Monday, July 7, 2014
Once more into the breach on this topic - the impact of private equity on jobs at target firms. Economists Stephen Davis, Josh Lerner and others have released a paper, Private Equity, Jobs, and Productivity. Here's the abstract:
Private equity critics claim that leveraged buyouts bring huge job losses and few gains in operating performance. To evaluate these claims, we construct and analyze a new dataset that covers U.S. buyouts from 1980 to 2005. We track 3,200 target firms and their 150,000 establishments before and after acquisition, comparing to controls defined by industry, size, age, and prior growth. Buyouts lead to modest net job losses but large increases in gross job creation and destruction. Buyouts also bring TFP gains at target firms, mainly through accelerated exit of less productive establishments and greater entry of highly productive ones.
Talk about burying the lede... OK, from the paper, some of their conclusions:
Our establishment-level analysis yields three main findings: First, employment shrinks more rapidly, on average, at target establishments than at controls after private equity buyouts. The average cumulative difference in favor of controls is about 3% of initial employment over two years and 6 percent over five years. Second, the larger post-buyout employment losses at target establishments entirely reflect higher rates of job destruction at shrinking and exiting establishments. In fact, targets exhibit greater post-buyout creation of new jobs at expanding establishments. Adding controls for pre-buyout growth history shrinks the estimated employment responses to private equity buyouts but does not change the overall pattern. Third, earnings per worker at continuing target establishments fall by an average of 2.4 percent relative to controls over two years post buyout.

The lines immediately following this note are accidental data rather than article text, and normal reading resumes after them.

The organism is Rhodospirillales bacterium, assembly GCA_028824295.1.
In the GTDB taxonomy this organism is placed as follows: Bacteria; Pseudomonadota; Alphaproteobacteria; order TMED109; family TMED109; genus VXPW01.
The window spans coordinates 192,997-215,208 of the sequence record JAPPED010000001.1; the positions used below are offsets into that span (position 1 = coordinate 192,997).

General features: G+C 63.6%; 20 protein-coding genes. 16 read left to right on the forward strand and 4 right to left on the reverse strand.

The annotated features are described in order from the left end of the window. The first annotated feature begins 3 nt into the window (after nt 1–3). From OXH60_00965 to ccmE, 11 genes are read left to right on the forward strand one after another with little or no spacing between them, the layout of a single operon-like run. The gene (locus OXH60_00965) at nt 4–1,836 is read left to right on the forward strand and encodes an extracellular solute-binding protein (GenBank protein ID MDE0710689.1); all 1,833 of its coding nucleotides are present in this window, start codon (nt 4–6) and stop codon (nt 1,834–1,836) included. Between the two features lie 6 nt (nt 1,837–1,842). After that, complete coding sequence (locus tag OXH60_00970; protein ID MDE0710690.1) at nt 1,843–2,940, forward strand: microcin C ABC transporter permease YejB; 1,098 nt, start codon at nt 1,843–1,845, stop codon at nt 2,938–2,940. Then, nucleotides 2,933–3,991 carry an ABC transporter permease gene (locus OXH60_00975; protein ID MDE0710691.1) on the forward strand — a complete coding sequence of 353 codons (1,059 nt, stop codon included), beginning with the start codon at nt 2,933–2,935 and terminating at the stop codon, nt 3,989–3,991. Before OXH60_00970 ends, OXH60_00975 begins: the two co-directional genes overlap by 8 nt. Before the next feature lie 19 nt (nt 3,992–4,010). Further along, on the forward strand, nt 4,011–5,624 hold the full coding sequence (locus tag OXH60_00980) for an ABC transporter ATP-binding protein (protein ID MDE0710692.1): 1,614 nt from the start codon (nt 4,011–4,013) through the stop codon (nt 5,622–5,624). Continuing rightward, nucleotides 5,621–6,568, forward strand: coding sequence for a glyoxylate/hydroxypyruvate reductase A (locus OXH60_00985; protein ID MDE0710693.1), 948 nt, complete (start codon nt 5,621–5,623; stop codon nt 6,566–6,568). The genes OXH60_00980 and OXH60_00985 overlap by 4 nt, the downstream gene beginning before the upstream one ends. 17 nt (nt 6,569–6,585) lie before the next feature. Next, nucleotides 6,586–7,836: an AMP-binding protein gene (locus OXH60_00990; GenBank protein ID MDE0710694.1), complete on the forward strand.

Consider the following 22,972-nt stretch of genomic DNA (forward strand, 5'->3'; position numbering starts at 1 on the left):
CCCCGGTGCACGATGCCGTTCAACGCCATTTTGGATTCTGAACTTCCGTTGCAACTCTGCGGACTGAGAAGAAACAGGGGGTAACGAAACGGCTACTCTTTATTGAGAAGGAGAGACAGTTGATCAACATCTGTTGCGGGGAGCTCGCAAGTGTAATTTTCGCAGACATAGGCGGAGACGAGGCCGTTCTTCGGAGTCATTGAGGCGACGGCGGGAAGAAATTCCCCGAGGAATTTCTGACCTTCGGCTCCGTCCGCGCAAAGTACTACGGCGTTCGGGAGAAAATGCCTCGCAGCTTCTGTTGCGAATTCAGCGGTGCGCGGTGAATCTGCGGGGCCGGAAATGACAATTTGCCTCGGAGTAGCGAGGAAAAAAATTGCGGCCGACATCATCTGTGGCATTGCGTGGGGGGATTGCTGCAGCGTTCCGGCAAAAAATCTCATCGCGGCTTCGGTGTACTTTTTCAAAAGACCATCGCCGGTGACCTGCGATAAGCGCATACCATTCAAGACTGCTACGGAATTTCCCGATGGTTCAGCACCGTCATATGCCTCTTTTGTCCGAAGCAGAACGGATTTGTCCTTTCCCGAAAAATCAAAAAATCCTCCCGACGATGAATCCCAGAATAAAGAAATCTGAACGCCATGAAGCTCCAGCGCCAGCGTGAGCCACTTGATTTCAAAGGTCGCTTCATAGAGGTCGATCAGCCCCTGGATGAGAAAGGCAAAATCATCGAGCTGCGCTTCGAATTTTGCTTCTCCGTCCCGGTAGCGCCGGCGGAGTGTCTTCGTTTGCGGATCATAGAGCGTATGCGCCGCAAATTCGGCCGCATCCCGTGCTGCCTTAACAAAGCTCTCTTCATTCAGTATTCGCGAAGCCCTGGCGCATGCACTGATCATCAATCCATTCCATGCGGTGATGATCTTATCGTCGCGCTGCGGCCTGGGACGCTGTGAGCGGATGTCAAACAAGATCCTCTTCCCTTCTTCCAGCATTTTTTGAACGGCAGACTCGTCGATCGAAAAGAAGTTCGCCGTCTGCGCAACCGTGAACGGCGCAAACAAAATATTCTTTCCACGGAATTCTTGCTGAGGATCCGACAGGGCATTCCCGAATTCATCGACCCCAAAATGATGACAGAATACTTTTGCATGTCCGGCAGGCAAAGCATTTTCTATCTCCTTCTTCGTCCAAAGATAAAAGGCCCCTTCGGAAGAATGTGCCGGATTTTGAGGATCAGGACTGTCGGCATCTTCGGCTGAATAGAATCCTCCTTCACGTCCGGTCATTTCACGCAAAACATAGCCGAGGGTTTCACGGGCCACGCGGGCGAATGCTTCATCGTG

But it's not all bad news. If one looks at firm-level job creation vs. establishment-level job creation, the authors find net positive growth as target firms tend to add net jobs at greenfield establishments. Give it a read. It's an AER paper, so it's short.